“Sitting is the new smoking” has been a common catchphrase in the wellness world for the last few years.
While a sedentary lifestyle is obviously not a super healthy way to live — with past studies linking it to obesity and heart disease — a new study has shown just how devastating it can be for you long-term.
Research conducted on the connection between inactivity and cancer mortality has found that extremely sedentary people are roughly 80% more likely to die of cancer compared to those who are active, as reported by The New York Times.
The study, which was recently published in the JAMA Oncology journal, re-examined a plethora of health data that had already been collected for a study on stroke risk factors in the United States.
That particular study started in 2002 and included more than 30,000 middle-aged and older men and women from a variety of backgrounds. The participants gave details about their lifestyle and general health at the time while also wearing activity trackers to see how often they were active and still.
Researchers from the current study gathered the data from roughly 8,000 of those participants who had worn the activity monitors. According to the New York Times, these participants were around 45 years old when they joined the original study and had a mixture of good to not-so-good health issues.
Looking at this data, the researchers found that many of these participants spent roughly 13 hours of the 16 they were awake sitting down or inactive. Granted, some had engaged in light-intensity activities like housecleaning but the majority were fairly sedentary.
These 8,000 participants were then divided into thirds according to how much time they spent sitting. The researchers then checked the death records for all participants, to see who had passed away from cancer. Here they found that sitting for long periods of time increased the likelihood of dying from cancer.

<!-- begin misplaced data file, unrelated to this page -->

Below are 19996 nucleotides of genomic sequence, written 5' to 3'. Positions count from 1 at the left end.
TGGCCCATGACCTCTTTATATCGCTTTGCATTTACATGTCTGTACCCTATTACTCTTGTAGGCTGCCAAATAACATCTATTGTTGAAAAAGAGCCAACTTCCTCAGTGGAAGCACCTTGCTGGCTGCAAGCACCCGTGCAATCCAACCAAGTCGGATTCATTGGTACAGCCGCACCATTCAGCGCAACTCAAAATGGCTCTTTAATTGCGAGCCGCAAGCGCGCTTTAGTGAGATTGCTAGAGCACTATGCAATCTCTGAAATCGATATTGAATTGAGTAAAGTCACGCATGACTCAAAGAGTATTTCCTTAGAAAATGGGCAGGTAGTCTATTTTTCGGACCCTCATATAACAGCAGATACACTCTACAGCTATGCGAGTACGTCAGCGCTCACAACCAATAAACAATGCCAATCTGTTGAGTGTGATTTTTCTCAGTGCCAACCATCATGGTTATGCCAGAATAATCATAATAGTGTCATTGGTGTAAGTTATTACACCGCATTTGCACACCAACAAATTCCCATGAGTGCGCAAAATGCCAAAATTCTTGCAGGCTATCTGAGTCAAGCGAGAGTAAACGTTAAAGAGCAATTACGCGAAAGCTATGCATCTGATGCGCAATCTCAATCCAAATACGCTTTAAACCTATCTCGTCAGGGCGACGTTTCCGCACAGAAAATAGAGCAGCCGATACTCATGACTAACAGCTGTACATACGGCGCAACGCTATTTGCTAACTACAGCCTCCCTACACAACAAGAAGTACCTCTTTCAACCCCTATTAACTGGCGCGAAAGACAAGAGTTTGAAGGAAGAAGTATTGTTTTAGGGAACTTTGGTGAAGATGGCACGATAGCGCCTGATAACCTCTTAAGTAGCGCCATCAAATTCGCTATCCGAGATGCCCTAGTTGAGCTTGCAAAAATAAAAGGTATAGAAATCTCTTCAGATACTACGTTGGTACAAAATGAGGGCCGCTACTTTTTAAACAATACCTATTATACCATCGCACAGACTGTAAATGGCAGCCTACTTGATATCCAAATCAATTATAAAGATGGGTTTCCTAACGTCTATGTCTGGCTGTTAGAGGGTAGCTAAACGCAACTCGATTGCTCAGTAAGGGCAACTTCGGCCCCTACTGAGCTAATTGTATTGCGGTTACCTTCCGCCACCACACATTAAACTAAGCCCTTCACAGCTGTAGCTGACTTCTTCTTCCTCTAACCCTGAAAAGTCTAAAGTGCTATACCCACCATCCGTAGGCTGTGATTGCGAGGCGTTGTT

“The men and women in the group that had spent the most hours sitting were 82 percent more likely to have died from cancer during the study’s follow-up period than those in the group that had sat the least,” Gretchen Reynolds wrote for The New York Times.
“This association held true when the researchers controlled for people’s ages, weight, gender, health, smoking status, education, geographic location and other factors.”
While this finding is alarming, there is hope. The researchers modelled how this might change if a person started to be more active. The data showed that for every 30 minutes someone was active instead of sitting caused the risk of cancer death to fall by 31%.
Even those who engaged in light housework or went for a stroll over sitting down were found to reduce the risk by 8%.
As with many studies, this research has its limitations, especially because it simply looked at death from cancer and not the risk of developing it. It also didn’t specify the types of cancer that were the greatest risk. But, on the whole, there is much we can learn from this research.
“The tangible takeaway is that we can tell people they do not have to go out and run a marathon” Dr. Susan Gilchrist, a cardiologist at the MD Anderson Cancer Center, told The New York Times.
“It looks like just getting up and walking around the living room for a few minutes every hour or so could make a meaningful difference.”